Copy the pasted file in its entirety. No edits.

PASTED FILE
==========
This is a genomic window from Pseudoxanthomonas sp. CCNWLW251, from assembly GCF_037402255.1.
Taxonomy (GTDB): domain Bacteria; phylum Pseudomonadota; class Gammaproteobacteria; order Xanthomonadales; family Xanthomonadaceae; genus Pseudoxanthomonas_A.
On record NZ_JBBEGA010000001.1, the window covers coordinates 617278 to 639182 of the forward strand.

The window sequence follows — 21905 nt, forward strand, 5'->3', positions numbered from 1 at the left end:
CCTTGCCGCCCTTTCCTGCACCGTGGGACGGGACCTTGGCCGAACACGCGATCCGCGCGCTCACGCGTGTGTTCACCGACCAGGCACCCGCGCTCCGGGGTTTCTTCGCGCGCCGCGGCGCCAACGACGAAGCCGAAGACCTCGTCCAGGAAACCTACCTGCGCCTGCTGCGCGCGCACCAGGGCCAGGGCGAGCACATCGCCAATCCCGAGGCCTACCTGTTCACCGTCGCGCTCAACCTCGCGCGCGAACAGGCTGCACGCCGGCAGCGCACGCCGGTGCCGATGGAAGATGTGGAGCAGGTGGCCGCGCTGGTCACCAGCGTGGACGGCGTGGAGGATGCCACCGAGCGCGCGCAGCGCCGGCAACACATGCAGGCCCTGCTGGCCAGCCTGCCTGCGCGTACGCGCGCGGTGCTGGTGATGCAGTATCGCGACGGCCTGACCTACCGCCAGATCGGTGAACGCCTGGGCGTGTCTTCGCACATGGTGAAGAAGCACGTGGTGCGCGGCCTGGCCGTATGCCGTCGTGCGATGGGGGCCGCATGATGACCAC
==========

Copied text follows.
This is a genomic window from Pseudoxanthomonas sp. CCNWLW251, from assembly GCF_037402255.1.
Taxonomy (GTDB): domain Bacteria; phylum Pseudomonadota; class Gammaproteobacteria; order Xanthomonadales; family Xanthomonadaceae; genus Pseudoxanthomonas_A.
On record NZ_JBBEGA010000001.1, the window covers coordinates 617278 to 639182 of the forward strand.

The window sequence follows — 21905 nt, forward strand, 5'->3', positions numbered from 1 at the left end:
CCTTGCCGCCCTTTCCTGCACCGTGGGACGGGACCTTGGCCGAACACGCGATCCGCGCGCTCACGCGTGTGTTCACCGACCAGGCACCCGCGCTCCGGGGTTTCTTCGCGCGCCGCGGCGCCAACGACGAAGCCGAAGACCTCGTCCAGGAAACCTACCTGCGCCTGCTGCGCGCGCACCAGGGCCAGGGCGAGCACATCGCCAATCCCGAGGCCTACCTGTTCACCGTCGCGCTCAACCTCGCGCGCGAACAGGCTGCACGCCGGCAGCGCACGCCGGTGCCGATGGAAGATGTGGAGCAGGTGGCCGCGCTGGTCACCAGCGTGGACGGCGTGGAGGATGCCACCGAGCGCGCGCAGCGCCGGCAACACATGCAGGCCCTGCTGGCCAGCCTGCCTGCGCGTACGCGCGCGGTGCTGGTGATGCAGTATCGCGACGGCCTGACCTACCGCCAGATCGGTGAACGCCTGGGCGTGTCTTCGCACATGGTGAAGAAGCACGTGGTGCGCGGCCTGGCCGTATGCCGTCGTGCGATGGGGGCCGCATGATGACCAC